Most of us are wary of looking stupid or asking stupid questions, but at your OBGYN, there is no such thing as a “stupid” question or subject. Trust us, we have heard it all. So squelch that feeling, and ask us whatever you want. That’s why we’re here. Here are just some sensitive topics worth mentioning to your OBGYN.
The changes to a pregnant woman’s immune system, heart, or lungs make them more susceptible to severe illness from the flu. This statement should be the first tenet in a guide to flu season during pregnancy, and all pregnant women should get their flu shot as soon as possible. There are even more reasons, such as the following.
Heavy bleeding during your period is sometimes known medically as menorrhagia. Although every woman is different and menstrual cycles can vary, when should you see your OBGYN about a heavy period?
Before you get that telltale “glow,” you have to conceive. Before you conceive, you have some planning to do, and one of those planning steps is to schedule a preconception appointment with Women’s Health Partners. You may wonder why, so here are 5 reasons to schedule a preconception visit even if it’s not your first child.
You may wonder how your gynecologist can help maximize your sexual health, and the truth is they can help, but only if you let them. Since many women would prefer to keep their sexual pleasure or lack thereof to themselves, it’s impossible to get any help if you don’t ask.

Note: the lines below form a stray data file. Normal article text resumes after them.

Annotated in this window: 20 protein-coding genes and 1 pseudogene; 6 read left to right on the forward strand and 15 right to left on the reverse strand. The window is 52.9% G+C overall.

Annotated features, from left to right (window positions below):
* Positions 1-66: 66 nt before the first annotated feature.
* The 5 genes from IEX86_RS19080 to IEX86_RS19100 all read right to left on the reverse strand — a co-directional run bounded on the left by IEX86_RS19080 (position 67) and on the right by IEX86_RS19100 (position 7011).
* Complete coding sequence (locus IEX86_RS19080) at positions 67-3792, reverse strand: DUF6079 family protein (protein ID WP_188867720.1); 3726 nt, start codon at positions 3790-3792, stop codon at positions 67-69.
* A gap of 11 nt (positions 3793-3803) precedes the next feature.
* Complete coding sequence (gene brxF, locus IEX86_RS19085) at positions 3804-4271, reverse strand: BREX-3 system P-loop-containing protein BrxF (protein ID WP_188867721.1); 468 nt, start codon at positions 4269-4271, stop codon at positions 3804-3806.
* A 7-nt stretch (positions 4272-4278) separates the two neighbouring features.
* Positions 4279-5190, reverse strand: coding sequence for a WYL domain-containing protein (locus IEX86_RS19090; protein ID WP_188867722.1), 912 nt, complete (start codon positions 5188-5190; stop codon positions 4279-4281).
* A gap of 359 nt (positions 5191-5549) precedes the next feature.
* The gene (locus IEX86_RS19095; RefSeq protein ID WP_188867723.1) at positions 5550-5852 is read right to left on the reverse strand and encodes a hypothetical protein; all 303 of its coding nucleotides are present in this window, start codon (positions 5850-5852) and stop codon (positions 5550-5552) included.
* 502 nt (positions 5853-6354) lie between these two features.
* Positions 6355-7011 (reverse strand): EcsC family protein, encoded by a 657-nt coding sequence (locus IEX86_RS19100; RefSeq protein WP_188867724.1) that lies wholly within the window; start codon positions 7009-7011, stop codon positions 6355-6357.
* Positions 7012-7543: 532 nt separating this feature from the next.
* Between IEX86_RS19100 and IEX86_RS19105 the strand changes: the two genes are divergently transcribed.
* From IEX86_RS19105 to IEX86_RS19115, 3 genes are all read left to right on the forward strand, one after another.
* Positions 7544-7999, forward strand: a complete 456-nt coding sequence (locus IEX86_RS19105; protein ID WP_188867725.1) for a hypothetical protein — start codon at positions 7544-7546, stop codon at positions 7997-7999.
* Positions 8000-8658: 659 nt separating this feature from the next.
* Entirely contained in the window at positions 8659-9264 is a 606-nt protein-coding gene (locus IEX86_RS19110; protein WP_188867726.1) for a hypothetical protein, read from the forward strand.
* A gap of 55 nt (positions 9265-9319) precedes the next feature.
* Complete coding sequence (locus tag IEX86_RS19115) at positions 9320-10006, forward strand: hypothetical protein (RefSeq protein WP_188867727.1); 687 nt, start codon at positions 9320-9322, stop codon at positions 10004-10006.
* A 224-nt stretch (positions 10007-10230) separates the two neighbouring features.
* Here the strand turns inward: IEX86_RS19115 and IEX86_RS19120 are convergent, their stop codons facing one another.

On behalf of all of us at Women’s Health Partners, in these difficult times, we want to thank you for your support and confidence in our practice. We want you to personally know that our patients’ health and well-being has and always will be our number one priority. This reminder bears repeating in the face of any challenges and especially now, given the continued concerns posed by the coronavirus (COVID-19) pandemic.
Our Staff Takes Great Pleasure in Welcoming to Our Practice our New Physician, Tara Ruberg MD!
We hear this question quite frequently: is my menstrual cycle normal?
Since every single woman is unique, and we love that, it is hard to define “normal.” Most of the time we talk more about what is “average” rather than normal to help women understand if their cycle falls within average parameters.
Postpartum depression does not discriminate. You can develop it whether your pregnancy was easy or difficult. You can suffer from it if you are a first time mom or already have a child, married or unmarried, and it occurs in women of all ages, races, and education. Simply put, it can happen to any woman, even you. That’s why understanding postpartum depression and how to deal with it is valuable information for all expectant mothers.
Because we are still learning about COVID-19 and how it spreads, the risk to pregnant women, the fetus, and infants remains inconclusive. Research is ongoing, but here is what you should know now about COVID-19, pregnancy, and breastfeeding.